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Jenny Wren

A couple of weeks ago I stitched a kookaburra, it was a kit from Fido Stitch Studio on Ebay, I was really pleased with the detail in such a small piece of cross-stitch. I’d bought two kits at the same time, so pretty much straight after I finished it I started the next one. This is the kookaburra…

The next kit is of a wren, one of our smallest birds, but one of the loudest! For such a little bird they have a beautiful, loud song. We had a pair who for a couple of years nest just above our backdoor under the shelter of the carport, dawn chorus was very noisy but wonderful to hear.

I found the wren much more taxing to stitch,mainly because it’s basically a little brown bird, never mind fifty shades of grey, twenty shades of brown was quite enough for me! I got lost in the stitching a few times until I’d both got my eye in for the different shades and also stitched sort of a framework of the darker or lighter colours, ones which stood out slightly so I could work out where I was.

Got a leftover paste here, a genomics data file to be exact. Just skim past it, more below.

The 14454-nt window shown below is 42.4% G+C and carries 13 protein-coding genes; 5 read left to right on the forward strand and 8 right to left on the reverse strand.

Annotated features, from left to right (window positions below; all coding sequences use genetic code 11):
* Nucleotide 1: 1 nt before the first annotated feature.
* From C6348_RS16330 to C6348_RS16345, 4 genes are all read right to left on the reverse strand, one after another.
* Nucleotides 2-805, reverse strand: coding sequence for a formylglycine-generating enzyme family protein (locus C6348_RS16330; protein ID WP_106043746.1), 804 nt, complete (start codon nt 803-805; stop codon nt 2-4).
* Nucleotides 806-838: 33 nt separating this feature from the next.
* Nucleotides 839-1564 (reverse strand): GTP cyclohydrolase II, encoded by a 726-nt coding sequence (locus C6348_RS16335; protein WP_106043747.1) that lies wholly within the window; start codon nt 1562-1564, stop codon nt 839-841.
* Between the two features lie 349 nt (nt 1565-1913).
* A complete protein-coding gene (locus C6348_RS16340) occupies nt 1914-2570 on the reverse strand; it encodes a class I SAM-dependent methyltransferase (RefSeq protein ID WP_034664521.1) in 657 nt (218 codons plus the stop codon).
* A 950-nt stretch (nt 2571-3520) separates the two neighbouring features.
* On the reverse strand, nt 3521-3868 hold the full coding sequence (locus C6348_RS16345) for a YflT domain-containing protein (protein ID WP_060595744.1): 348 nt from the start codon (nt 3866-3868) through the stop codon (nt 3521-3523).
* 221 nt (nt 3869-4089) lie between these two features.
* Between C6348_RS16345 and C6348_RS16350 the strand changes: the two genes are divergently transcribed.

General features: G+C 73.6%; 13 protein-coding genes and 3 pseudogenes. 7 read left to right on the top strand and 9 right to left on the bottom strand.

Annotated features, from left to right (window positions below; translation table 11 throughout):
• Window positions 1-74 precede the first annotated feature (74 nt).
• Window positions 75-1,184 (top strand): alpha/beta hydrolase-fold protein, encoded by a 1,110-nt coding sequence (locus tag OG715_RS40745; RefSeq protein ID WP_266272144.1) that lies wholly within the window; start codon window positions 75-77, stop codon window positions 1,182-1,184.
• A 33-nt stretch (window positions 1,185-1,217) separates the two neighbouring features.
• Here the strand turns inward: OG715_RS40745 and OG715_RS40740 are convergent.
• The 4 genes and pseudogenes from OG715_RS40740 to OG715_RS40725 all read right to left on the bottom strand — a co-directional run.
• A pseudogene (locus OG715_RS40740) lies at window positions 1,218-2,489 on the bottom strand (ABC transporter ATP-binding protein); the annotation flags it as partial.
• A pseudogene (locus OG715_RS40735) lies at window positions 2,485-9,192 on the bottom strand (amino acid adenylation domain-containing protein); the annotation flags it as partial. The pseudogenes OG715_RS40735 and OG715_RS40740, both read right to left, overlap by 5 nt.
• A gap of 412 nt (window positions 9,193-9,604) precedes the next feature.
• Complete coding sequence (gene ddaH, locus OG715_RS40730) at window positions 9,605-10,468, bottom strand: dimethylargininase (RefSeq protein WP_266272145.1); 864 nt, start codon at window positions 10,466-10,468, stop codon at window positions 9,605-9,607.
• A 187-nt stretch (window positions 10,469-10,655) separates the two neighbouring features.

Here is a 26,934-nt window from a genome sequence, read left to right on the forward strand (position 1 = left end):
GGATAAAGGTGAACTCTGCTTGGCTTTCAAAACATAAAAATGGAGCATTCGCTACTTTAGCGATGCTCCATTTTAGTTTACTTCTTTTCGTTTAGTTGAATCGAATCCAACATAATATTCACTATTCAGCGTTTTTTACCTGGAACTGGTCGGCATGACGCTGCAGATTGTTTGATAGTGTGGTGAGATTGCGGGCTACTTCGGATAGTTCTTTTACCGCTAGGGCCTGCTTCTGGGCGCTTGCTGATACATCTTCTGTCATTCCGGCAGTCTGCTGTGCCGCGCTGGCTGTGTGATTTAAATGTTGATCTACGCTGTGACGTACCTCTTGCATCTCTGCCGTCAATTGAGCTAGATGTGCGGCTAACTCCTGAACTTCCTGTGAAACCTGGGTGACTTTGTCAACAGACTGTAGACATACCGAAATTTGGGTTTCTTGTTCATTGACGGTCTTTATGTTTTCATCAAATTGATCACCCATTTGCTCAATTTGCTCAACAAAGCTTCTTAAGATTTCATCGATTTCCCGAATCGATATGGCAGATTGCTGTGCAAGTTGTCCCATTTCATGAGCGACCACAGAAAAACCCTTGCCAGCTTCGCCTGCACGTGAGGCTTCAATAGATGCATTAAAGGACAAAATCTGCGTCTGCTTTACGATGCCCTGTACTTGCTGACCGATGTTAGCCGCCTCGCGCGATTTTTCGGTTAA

I stitched the wren on 32 count linen again, instead of the 14 count aida provided, so it’s come out at about 3″ square, just nice size to make into a ‘small’.

I finished it at the weekend, I love it, it’s really caught the cocky nature of this little bird…

There’s lots of lovely bird and animal designs on the Fido Stitch page, I’m quite tempted with the kingfisher, he looks gorgeous, but I must try and stitch some of my stash first, before I start buying yet more kits!!

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Cottage Garden Quilt HQAL

I’m enjoying making the Cottage Garden Quilt, the pattern is in a book of the same name by Kathryn Whittingham, it’s so pretty. Three weeks ago I’d just finished the first two blocks of the bottom row…